Mind sharing which companies are those? And how do those people who don’t know how to code originally get those jobs, and, even more so, continue to keep them?

                                          1. 6

                                            I have the most data points from interviewing Yahoo engineers. And, to your other questions, I have no idea. I can only fathom they kept their jobs due to a combination of continued restructuring, leaving people on different teams than they were originally hired, combined with a high degree of incompetent management (or maybe deliberately ignorant middle managers, more likely).

                                            One engineer I interviewed had a “Sr. Web Developer” title at Yahoo, and couldn’t write a single line of Javascript. This person couldn’t manipulate the DOM.

                                            It was certainly perplexing. And he wasn’t the only example.

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                                            I enjoyed this. I work in the education industry and it continuously astounds me how high the barrier of vocabulary can be to newcomers. It’s easily half of the pain.

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                                              This is really cool. The filesystem is such an enduring abstraction.

                                              1. 1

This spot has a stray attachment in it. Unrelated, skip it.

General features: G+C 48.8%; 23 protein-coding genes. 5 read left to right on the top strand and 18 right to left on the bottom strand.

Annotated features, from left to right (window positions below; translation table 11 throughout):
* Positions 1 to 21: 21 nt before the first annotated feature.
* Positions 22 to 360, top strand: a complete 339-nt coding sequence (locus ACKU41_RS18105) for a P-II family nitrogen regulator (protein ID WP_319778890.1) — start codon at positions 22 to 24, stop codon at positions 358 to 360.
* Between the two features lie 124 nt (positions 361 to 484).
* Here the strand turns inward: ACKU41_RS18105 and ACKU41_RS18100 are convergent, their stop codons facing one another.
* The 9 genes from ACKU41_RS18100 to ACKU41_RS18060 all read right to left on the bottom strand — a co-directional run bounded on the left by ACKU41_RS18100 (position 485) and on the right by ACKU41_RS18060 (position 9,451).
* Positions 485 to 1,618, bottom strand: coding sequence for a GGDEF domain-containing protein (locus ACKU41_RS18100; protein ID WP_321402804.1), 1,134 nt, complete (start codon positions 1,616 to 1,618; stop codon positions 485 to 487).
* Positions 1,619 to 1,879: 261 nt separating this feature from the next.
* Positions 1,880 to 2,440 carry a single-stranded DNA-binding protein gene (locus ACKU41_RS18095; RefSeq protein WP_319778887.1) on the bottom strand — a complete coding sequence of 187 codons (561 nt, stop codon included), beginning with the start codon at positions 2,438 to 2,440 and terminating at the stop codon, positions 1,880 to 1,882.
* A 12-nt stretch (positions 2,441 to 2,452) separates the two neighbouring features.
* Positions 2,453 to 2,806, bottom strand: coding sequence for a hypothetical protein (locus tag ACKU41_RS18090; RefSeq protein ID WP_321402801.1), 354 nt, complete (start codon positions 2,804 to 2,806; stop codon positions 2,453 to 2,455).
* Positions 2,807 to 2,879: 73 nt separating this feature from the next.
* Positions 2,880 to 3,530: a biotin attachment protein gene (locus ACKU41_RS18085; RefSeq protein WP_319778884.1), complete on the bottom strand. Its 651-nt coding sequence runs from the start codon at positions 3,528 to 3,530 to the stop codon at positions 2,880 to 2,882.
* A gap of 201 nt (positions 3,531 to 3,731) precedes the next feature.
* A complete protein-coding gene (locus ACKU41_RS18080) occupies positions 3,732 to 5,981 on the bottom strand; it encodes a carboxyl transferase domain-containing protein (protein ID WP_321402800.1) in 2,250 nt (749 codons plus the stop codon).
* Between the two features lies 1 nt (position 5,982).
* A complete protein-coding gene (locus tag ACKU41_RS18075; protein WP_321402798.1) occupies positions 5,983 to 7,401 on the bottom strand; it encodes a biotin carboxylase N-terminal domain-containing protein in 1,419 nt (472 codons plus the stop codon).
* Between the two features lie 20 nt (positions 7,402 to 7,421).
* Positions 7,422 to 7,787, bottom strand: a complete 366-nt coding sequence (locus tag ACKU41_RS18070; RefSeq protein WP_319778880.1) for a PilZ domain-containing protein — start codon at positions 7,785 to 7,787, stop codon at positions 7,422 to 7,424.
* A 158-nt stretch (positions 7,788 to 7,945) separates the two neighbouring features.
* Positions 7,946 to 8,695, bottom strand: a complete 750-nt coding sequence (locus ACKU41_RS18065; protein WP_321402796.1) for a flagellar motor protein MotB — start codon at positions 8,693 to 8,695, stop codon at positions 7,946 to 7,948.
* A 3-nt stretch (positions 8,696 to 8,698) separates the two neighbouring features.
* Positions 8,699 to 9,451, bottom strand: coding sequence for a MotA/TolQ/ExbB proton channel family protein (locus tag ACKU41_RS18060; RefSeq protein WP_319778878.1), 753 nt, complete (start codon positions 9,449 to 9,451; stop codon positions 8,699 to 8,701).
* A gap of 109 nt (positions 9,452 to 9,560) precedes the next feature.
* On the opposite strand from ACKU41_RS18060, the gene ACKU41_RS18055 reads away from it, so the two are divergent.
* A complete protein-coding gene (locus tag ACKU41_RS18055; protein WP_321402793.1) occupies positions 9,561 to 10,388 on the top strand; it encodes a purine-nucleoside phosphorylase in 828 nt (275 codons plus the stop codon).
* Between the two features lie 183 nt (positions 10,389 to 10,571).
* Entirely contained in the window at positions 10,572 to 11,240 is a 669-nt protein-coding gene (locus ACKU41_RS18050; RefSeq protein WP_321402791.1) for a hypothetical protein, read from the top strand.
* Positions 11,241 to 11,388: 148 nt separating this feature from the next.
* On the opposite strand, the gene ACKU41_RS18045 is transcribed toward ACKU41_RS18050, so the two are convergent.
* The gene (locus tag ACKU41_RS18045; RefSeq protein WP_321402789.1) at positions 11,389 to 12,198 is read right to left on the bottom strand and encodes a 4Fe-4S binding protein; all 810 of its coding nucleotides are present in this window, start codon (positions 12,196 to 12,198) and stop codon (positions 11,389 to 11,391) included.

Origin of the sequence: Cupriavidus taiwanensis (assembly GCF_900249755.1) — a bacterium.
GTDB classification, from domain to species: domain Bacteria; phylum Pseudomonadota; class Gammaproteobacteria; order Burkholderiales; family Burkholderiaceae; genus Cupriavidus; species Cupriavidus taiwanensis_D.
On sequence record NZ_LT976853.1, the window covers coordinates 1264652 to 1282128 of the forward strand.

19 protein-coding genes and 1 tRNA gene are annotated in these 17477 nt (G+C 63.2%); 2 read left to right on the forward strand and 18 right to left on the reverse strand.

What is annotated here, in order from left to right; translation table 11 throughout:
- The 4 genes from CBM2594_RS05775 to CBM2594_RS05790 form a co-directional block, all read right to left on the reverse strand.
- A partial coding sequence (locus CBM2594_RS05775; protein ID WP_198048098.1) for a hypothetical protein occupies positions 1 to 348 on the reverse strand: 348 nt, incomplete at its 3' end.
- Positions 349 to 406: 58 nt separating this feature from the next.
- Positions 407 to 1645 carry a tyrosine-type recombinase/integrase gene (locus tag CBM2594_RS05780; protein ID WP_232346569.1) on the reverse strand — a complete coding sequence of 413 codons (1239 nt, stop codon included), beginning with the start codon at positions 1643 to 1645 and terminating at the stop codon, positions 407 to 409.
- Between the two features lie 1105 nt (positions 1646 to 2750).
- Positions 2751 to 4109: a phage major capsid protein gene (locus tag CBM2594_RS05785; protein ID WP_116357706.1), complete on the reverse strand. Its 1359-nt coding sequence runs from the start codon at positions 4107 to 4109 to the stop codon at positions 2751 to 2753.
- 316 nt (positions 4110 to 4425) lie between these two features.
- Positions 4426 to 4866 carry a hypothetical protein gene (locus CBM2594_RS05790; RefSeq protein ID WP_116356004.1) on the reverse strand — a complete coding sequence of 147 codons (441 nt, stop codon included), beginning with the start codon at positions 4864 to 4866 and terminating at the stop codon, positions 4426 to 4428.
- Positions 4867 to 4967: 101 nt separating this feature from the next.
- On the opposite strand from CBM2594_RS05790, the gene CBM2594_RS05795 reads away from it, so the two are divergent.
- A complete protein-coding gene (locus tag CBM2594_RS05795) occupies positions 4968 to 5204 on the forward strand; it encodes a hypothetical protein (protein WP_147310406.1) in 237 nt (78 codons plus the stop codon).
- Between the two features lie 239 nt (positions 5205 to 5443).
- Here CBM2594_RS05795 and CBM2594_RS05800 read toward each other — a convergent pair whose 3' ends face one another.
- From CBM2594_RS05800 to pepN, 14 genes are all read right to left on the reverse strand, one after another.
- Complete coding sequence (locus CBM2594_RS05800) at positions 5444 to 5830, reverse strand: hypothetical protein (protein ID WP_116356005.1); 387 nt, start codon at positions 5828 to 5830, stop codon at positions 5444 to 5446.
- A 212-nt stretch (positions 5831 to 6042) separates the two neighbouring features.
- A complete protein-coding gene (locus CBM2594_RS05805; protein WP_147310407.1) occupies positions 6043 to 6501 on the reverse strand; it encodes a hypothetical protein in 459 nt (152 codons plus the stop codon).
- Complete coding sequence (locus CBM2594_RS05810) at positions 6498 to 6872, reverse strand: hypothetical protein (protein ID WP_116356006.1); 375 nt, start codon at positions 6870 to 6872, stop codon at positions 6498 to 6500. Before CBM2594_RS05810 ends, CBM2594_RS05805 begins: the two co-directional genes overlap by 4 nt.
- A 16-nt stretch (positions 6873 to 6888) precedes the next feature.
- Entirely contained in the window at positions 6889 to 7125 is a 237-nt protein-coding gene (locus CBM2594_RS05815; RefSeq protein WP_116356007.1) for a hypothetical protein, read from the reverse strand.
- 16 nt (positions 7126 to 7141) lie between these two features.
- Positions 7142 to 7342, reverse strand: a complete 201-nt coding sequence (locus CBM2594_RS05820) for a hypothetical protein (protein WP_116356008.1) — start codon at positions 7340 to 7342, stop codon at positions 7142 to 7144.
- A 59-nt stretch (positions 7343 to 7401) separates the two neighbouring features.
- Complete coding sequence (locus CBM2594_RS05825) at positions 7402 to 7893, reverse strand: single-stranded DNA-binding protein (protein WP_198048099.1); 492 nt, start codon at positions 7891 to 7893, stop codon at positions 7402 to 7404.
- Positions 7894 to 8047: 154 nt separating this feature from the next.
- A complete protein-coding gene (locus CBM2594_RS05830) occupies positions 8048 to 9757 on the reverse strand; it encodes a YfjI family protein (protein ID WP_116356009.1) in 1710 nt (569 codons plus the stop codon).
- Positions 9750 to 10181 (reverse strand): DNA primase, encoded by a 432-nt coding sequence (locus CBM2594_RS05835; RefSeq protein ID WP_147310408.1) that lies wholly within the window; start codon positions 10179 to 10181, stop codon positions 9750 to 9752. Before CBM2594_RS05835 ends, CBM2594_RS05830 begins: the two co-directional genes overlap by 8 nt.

[video] [slides]

                                                1. 1

                                                  Sorry about that. Thanks for the reminder.

                                                1. 2
                                                  • Becoming a better technical leader
                                                  • Being healthy
                                                  • Becoming a better executive team member
                                                    1. 2

                                                      On the topic of “Becoming a Technical Leader”, I recommend reading “Leading Snowflakes”. Lots of great stories/tips in there.

                                                      http://leadingsnowflakes.com/

                                                      They even have a free weekly newsletter with solid articles: http://softwareleadweekly.com/

                                                      1. 1

                                                        Thanks! I will check this out.

                                                      2. 1

                                                        How are you finding Zen and The Art of Archery? I like archery, particularly because I find it such a relaxing, peaceful experience.

                                                        1. 2

                                                          I think this paper provides a nice contrast to Zen in the Art of Archery, and provides further insight into the origins of kyudo:

                                                          http://www.thezensite.com/ZenEssays/CriticalZen/The_Myth_of_Zen_in_the_Art_of_Archery.pdf

                                                          It does come off as attempting to invalidate Zen in the Art of Archery, but I find it provides lots of useful perspective, even if you disregard the premise.

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                                                            As a german Kyudo archer (albeit very amateurish), I was communicated that Herrigels Book is generally not considered very interesting.